Poster Abstracts

 

Poster Abstracts

Mixed Layer Variability in the Salinity Processes in the Upper Ocean Regional Study (SPURS) Area

Contact author: Jessica Anderson, <jessea2@uw.edu>
All Authors:
Jessica Anderson, University of Washington
Stephen Riser, University of Washington

The first Salinity Processes in the Upper Ocean Regional Study (SPURS) I field campaign took place in the approximate center of the north Atlantic surface salinity maximum (~ 25°N, 38°W). During SPURS I 16 Argo-type profiling floats were deployed in a high-density, 4 by 4 grid surrounding the central mooring with approximate 0.5 degree spacing. The floats were programmed to profile from 2000 meters to the surface every 5 days and remained remarkably close to the heavily instrumented central mooring for the duration of the primary study period from October 2012 to October 2013. Mixed layer salinity was at a maximum when the floats were deployed and the depth of the maximum slowly increased through early spring. Multi year observations display variability in both the mixed layer depth and salinity. We present observations of the formation, evolution, and erosion of the mixed layer in time and space.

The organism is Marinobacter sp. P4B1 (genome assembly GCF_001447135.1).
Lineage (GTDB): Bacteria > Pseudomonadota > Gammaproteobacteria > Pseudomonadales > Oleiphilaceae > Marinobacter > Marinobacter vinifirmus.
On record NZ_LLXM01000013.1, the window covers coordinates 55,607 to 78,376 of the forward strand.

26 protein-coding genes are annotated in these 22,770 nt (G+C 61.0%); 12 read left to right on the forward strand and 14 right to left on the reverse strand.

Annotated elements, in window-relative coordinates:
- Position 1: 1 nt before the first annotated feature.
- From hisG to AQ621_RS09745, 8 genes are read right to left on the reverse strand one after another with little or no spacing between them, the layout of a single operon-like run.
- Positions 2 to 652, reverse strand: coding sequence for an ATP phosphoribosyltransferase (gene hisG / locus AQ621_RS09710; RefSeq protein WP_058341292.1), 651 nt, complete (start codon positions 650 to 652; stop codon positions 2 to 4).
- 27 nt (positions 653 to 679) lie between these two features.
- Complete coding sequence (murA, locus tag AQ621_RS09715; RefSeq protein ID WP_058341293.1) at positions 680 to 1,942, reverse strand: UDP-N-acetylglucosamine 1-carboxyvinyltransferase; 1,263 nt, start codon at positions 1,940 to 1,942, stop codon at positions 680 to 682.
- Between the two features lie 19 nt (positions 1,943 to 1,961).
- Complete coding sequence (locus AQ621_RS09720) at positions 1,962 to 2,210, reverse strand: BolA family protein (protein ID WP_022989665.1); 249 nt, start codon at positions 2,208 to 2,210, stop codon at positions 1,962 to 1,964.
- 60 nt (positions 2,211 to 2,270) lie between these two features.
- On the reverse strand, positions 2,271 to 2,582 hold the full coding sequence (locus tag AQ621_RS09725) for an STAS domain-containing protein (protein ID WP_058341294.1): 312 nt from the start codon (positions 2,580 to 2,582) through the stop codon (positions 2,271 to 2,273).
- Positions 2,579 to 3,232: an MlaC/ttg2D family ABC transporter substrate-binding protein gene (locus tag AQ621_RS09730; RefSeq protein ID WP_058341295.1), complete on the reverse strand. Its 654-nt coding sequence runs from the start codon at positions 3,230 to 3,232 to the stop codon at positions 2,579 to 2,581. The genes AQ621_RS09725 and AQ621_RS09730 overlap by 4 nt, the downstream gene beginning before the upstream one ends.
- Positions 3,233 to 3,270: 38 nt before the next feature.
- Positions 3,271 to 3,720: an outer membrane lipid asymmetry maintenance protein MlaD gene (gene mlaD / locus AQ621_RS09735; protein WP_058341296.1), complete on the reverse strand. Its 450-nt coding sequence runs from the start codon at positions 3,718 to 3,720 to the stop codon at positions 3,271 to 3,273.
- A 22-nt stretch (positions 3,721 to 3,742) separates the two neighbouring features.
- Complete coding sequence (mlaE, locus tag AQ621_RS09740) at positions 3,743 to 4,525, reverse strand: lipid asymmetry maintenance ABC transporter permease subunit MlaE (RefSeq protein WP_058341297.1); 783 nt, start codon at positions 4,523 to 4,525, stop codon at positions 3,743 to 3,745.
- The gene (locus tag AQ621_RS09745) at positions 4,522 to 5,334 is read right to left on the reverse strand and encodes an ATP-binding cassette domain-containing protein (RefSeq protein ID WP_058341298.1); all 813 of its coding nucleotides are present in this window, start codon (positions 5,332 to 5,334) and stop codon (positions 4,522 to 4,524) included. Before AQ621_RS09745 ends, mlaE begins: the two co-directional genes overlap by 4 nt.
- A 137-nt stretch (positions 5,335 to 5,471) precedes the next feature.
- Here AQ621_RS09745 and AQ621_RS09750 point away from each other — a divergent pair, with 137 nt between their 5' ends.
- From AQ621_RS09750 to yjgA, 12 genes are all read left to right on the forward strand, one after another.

Global Surface Alkalinity from Aquarius Satellite
Contact author: Rana Fine, <rfine@rsmas.miami.edu>
All Authors:
Rana Fine, RSMAS/University of Miami
Debra Willey, RSMAS/University of Miami
Frank Millero, RSMAS/University of Miami

The unprecedented salinity coverage from the Aquarius satellite (version 3) has provided the opportunity to calculate surface alkalinity globally. In the oceans, total alkalinity (TA) is a gauge on the ability of seawater to neutralize acids. Alkalinity is a major component of seawater, and there is a strong correlation between TA and salinity. In earlier work, the ocean was divided into five regions where an empirical relationship has been used to represent surface TA as a function of SST and SSS. Monthly and annual 2012-14 global surface ocean maps of satellite TA will be presented using the empirical relationship with Aquarius SSS and satellite Reynolds SST. The maps are used to document variability in TA on time scales of months to years. Differences in TA between satellite and ‒ climatology and in situ data are mapped. In addition, satellite TA and in situ pCO2 are used to calculate Total CO2 and pH. Our overall objective is to increase understanding of the spatial and temporal variability of surface ocean alkalinity, which has direct significance for understanding ocean acidification.